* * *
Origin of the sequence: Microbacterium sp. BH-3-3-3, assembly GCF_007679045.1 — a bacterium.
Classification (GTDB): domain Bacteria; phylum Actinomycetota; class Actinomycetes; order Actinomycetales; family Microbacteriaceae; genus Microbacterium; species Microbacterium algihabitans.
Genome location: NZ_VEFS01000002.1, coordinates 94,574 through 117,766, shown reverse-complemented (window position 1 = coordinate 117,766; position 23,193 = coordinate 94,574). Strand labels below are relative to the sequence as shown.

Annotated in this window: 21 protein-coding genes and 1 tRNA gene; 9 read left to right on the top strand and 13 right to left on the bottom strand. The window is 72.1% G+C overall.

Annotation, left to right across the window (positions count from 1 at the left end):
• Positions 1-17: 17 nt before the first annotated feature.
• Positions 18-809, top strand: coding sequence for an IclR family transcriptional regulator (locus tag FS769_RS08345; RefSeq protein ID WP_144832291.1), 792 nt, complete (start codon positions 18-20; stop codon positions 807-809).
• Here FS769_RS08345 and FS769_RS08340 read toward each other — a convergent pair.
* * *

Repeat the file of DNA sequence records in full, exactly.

Origin of the sequence: Microbacterium sp. BH-3-3-3, assembly GCF_007679045.1 — a bacterium.
Classification (GTDB): domain Bacteria; phylum Actinomycetota; class Actinomycetes; order Actinomycetales; family Microbacteriaceae; genus Microbacterium; species Microbacterium algihabitans.
Genome location: NZ_VEFS01000002.1, coordinates 94,574 through 117,766, shown reverse-complemented (window position 1 = coordinate 117,766; position 23,193 = coordinate 94,574). Strand labels below are relative to the sequence as shown.

Annotated in this window: 21 protein-coding genes and 1 tRNA gene; 9 read left to right on the top strand and 13 right to left on the bottom strand. The window is 72.1% G+C overall.

Annotation, left to right across the window (positions count from 1 at the left end):
• Positions 1-17: 17 nt before the first annotated feature.
• Positions 18-809, top strand: coding sequence for an IclR family transcriptional regulator (locus tag FS769_RS08345; RefSeq protein ID WP_144832291.1), 792 nt, complete (start codon positions 18-20; stop codon positions 807-809).
• Here FS769_RS08345 and FS769_RS08340 read toward each other — a convergent pair.